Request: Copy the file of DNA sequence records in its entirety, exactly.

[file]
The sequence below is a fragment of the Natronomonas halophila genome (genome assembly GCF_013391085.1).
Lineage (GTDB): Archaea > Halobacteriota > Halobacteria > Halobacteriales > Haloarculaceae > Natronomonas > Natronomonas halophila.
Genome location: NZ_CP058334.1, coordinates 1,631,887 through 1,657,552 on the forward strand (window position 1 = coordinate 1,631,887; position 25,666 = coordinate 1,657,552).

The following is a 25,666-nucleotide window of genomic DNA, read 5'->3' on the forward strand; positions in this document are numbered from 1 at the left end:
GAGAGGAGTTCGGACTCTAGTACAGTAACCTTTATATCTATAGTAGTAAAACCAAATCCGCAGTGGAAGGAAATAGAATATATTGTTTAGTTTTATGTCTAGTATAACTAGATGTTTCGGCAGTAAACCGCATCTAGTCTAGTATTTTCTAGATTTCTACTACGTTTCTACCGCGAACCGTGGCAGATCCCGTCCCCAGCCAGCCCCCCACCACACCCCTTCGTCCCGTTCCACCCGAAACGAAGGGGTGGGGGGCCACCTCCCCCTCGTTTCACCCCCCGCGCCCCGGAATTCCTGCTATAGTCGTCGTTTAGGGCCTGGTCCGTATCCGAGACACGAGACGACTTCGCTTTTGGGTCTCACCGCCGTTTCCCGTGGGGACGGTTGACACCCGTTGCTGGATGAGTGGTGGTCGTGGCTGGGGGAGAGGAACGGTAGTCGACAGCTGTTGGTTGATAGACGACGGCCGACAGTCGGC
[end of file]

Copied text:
The sequence below is a fragment of the Natronomonas halophila genome (genome assembly GCF_013391085.1).
Lineage (GTDB): Archaea > Halobacteriota > Halobacteria > Halobacteriales > Haloarculaceae > Natronomonas > Natronomonas halophila.
Genome location: NZ_CP058334.1, coordinates 1,631,887 through 1,657,552 on the forward strand (window position 1 = coordinate 1,631,887; position 25,666 = coordinate 1,657,552).

The following is a 25,666-nucleotide window of genomic DNA, read 5'->3' on the forward strand; positions in this document are numbered from 1 at the left end:
GAGAGGAGTTCGGACTCTAGTACAGTAACCTTTATATCTATAGTAGTAAAACCAAATCCGCAGTGGAAGGAAATAGAATATATTGTTTAGTTTTATGTCTAGTATAACTAGATGTTTCGGCAGTAAACCGCATCTAGTCTAGTATTTTCTAGATTTCTACTACGTTTCTACCGCGAACCGTGGCAGATCCCGTCCCCAGCCAGCCCCCCACCACACCCCTTCGTCCCGTTCCACCCGAAACGAAGGGGTGGGGGGCCACCTCCCCCTCGTTTCACCCCCCGCGCCCCGGAATTCCTGCTATAGTCGTCGTTTAGGGCCTGGTCCGTATCCGAGACACGAGACGACTTCGCTTTTGGGTCTCACCGCCGTTTCCCGTGGGGACGGTTGACACCCGTTGCTGGATGAGTGGTGGTCGTGGCTGGGGGAGAGGAACGGTAGTCGACAGCTGTTGGTTGATAGACGACGGCCGACAGTCGGC